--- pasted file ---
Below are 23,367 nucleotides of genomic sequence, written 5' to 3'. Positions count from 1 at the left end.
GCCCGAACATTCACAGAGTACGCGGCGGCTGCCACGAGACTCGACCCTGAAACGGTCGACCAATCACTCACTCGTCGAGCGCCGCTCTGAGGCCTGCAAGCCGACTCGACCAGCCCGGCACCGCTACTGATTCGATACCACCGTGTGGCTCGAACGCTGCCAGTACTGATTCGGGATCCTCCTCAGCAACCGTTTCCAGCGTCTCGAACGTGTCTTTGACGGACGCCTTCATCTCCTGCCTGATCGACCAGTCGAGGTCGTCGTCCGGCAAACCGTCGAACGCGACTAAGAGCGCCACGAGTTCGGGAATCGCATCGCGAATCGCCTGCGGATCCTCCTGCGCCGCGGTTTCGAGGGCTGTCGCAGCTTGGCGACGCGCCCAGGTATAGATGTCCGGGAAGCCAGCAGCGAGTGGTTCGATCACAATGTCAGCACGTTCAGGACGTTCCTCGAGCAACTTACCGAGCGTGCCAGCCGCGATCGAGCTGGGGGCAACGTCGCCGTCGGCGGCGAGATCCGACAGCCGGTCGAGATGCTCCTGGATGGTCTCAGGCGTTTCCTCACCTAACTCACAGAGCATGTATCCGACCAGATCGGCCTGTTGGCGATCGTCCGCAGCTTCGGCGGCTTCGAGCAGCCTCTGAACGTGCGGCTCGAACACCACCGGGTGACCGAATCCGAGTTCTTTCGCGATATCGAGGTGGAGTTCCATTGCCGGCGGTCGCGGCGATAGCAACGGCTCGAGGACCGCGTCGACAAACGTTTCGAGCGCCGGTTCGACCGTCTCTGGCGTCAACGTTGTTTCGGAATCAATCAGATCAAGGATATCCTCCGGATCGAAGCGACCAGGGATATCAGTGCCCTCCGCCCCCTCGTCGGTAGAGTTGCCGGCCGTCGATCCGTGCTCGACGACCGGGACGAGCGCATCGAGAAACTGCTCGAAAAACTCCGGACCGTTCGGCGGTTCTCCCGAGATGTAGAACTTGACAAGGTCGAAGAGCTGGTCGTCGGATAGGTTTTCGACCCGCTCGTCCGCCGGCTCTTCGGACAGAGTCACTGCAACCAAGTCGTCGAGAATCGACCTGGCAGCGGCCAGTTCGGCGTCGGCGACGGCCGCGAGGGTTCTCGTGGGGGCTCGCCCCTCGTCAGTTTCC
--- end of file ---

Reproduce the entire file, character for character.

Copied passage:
Below are 23,367 nucleotides of genomic sequence, written 5' to 3'. Positions count from 1 at the left end.
GCCCGAACATTCACAGAGTACGCGGCGGCTGCCACGAGACTCGACCCTGAAACGGTCGACCAATCACTCACTCGTCGAGCGCCGCTCTGAGGCCTGCAAGCCGACTCGACCAGCCCGGCACCGCTACTGATTCGATACCACCGTGTGGCTCGAACGCTGCCAGTACTGATTCGGGATCCTCCTCAGCAACCGTTTCCAGCGTCTCGAACGTGTCTTTGACGGACGCCTTCATCTCCTGCCTGATCGACCAGTCGAGGTCGTCGTCCGGCAAACCGTCGAACGCGACTAAGAGCGCCACGAGTTCGGGAATCGCATCGCGAATCGCCTGCGGATCCTCCTGCGCCGCGGTTTCGAGGGCTGTCGCAGCTTGGCGACGCGCCCAGGTATAGATGTCCGGGAAGCCAGCAGCGAGTGGTTCGATCACAATGTCAGCACGTTCAGGACGTTCCTCGAGCAACTTACCGAGCGTGCCAGCCGCGATCGAGCTGGGGGCAACGTCGCCGTCGGCGGCGAGATCCGACAGCCGGTCGAGATGCTCCTGGATGGTCTCAGGCGTTTCCTCACCTAACTCACAGAGCATGTATCCGACCAGATCGGCCTGTTGGCGATCGTCCGCAGCTTCGGCGGCTTCGAGCAGCCTCTGAACGTGCGGCTCGAACACCACCGGGTGACCGAATCCGAGTTCTTTCGCGATATCGAGGTGGAGTTCCATTGCCGGCGGTCGCGGCGATAGCAACGGCTCGAGGACCGCGTCGACAAACGTTTCGAGCGCCGGTTCGACCGTCTCTGGCGTCAACGTTGTTTCGGAATCAATCAGATCAAGGATATCCTCCGGATCGAAGCGACCAGGGATATCAGTGCCCTCCGCCCCCTCGTCGGTAGAGTTGCCGGCCGTCGATCCGTGCTCGACGACCGGGACGAGCGCATCGAGAAACTGCTCGAAAAACTCCGGACCGTTCGGCGGTTCTCCCGAGATGTAGAACTTGACAAGGTCGAAGAGCTGGTCGTCGGATAGGTTTTCGACCCGCTCGTCCGCCGGCTCTTCGGACAGAGTCACTGCAACCAAGTCGTCGAGAATCGACCTGGCAGCGGCCAGTTCGGCGTCGGCGACGGCCGCGAGGGTTCTCGTGGGGGCTCGCCCCTCGTCAGTTTCC